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Community Highlights

Community Investment Council Explores Greensboro

Eric Craven, MSI Apprenticeship Coordinator and apprentice Christian explaining machinery functionality.

On November 13, the Community Investment Council (CIC) headed into the Greensboro community to explore the Triad region’s workforce innovations. Members received an in-depth look at how communities better prepare students for success through apprenticeships, both youth and adult, while ensuring area businesses benefit from a skilled workforce.

Eric Craven, MSI Apprenticeship Coordinator and apprentice Christian showing CIC around MSI.

The morning commenced at Machine Specialties Inc. where the group learned of Guilford Apprenticeship Partners’ pathways to success from 3 of its 30 member companies. During a panel discussion, MSI, High Point Tire & Automotive and AC Corporation expounded on how they work collaboratively with Guilford County Schools and Guilford Technical Community College to attract, develop and retain skilled talent. GAP’s successes and investment in workforce has spurred job growth and was a consistent theme among those present. The panel offered perspectives from employers as well as apprentices, with a MSI apprentice speaking of merging theoretical understanding with practical experience and its foundation setting for his engineering degree attainment post apprenticeship.

Triad employers understand workers need real opportunities for reinvention. That schools at every level must get better at delivering education and training in ways that work best for students and that industry must work with employees to create those opportunities which increase access to employment and pipelines to success. Improved educational outcomes and career path promotion are essential for true health, wealth, and well-being for individuals and families.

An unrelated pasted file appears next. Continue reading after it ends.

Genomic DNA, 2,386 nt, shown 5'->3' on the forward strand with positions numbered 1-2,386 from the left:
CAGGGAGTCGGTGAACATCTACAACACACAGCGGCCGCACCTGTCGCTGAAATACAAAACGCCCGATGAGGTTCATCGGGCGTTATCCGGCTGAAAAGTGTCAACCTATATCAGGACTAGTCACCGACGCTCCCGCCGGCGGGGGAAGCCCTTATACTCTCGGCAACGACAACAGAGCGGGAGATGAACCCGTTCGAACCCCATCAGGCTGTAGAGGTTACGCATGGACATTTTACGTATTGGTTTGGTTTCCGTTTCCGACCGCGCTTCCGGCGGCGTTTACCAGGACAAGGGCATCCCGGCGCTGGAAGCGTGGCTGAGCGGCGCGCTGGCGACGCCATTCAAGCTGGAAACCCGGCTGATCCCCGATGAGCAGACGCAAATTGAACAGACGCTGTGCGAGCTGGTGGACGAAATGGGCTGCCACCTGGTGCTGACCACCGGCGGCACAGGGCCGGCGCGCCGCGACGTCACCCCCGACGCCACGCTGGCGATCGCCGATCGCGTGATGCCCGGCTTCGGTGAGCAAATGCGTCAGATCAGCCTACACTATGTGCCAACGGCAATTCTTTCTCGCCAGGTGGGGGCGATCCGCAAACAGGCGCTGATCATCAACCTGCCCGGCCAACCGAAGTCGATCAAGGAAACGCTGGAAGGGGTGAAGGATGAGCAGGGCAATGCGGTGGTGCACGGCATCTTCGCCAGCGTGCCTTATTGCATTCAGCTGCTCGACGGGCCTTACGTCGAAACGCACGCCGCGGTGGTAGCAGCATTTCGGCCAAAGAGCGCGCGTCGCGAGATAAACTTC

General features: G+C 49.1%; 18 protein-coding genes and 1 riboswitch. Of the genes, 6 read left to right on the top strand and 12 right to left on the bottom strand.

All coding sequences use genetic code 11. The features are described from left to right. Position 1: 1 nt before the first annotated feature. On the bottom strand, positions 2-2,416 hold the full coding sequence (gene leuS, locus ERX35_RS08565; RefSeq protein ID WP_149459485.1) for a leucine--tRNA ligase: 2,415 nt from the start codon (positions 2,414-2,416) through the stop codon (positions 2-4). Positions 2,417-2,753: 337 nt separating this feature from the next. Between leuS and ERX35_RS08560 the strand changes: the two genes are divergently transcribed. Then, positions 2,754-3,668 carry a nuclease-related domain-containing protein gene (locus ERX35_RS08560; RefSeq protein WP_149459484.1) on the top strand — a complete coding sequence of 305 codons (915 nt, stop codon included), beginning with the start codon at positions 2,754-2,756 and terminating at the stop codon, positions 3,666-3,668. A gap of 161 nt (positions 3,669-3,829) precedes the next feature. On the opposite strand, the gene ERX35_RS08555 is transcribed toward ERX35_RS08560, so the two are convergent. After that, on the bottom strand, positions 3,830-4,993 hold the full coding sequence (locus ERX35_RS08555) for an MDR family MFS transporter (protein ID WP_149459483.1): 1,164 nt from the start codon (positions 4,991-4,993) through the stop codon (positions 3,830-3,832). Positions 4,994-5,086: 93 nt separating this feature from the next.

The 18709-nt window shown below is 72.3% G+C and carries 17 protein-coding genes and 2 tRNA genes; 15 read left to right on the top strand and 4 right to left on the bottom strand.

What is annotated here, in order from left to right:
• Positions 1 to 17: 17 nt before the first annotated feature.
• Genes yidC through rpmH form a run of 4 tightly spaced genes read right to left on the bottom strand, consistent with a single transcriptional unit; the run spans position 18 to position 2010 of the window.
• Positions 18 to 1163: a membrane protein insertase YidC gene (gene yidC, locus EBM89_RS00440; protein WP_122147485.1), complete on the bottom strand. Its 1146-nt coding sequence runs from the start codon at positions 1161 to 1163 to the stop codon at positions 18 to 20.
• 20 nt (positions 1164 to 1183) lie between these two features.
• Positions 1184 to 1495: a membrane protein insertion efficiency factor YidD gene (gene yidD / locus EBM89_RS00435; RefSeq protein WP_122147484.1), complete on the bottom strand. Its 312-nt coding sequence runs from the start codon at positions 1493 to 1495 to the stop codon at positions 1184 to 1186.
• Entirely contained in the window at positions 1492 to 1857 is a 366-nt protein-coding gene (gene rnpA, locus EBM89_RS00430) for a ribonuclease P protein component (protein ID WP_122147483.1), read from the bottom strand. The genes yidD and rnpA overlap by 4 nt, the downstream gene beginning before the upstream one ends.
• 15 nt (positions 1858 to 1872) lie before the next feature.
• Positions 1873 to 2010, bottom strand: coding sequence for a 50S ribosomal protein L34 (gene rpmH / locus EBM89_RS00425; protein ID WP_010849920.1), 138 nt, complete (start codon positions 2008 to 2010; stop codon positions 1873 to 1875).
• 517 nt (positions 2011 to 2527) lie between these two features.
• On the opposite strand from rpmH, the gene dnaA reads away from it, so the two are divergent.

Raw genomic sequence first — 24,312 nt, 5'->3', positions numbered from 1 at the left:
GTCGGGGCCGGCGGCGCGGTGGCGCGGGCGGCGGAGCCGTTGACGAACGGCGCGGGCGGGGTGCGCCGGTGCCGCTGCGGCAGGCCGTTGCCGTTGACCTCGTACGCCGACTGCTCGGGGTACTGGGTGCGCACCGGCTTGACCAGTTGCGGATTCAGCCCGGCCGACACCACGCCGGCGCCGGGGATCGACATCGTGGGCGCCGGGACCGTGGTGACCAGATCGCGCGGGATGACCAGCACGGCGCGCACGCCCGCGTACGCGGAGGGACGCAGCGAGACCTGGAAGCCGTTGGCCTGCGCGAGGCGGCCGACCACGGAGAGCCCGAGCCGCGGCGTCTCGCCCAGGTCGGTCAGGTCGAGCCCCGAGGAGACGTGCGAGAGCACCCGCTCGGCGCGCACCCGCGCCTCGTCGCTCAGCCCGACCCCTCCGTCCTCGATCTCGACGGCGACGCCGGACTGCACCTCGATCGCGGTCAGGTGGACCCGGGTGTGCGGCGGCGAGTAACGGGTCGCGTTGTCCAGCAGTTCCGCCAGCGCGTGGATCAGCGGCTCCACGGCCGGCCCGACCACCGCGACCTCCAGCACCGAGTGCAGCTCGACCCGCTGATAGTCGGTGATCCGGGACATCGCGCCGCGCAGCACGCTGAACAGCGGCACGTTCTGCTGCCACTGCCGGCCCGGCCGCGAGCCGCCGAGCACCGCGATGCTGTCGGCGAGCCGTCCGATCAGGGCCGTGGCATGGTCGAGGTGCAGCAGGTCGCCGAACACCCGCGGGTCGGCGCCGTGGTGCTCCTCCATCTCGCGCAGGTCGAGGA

The Community Investment Council and Richmond Fed headed into the Greensboro Community.

CIC’s tour concluded at the Forge Greensboro, a recent USBA MaTCH (Makerspace, Training, Collaboration, and Hiring) Pilot Competition award recipient and Triad makerspace. It is a community where people gather to work on projects while sharing ideas, equipment, tools and knowledge. While there the council heard of the Forge’s community impact, its partnerships with GTCC and American Association of University Women (AAUW), and a testimony from adult apprentice and nontraditional student Adelana Nelson, who shared her remarkable story “from homelessness to graduation” with members to round out day. She told of how engagement with the Forge Greensboro helped connect her with GTCC where she will complete her associate degree as an American Association of University Women (AAUW) scholar.

“The Community Investment Council was thrilled to journey into the field and learn ‘in practice’ how best solutions are being applied,” said CIC incoming Chair Rochelle “Rocky” Goodwin. “Members from across the district know they struggle with some of the same challenges, but when we can change those challenges into opportunities and learn from one another, it helps smooth the path forward for a more robust economy, healthier families and communities, and making sure the employers and talent pipelines are benefitting from the solutions. We truly appreciated the chance to learn and enjoyed our experience.”

Strengthening Tomorrow's Workforce

According to Carolina Population Center, 1.3 million “prime working age” adults have a high school diploma or less, with My Future NC Commission estimating two-thirds of jobs created in North Carolina by 2030 will require some education beyond high school. As a timely response, Guilford Apprenticeship Partners was formed to strengthen the career pipeline for local industry and create mobility opportunities for the approaching workforce.

For more information, you may follow the day’s tweets on @richfedcomdev and @richmondfed.

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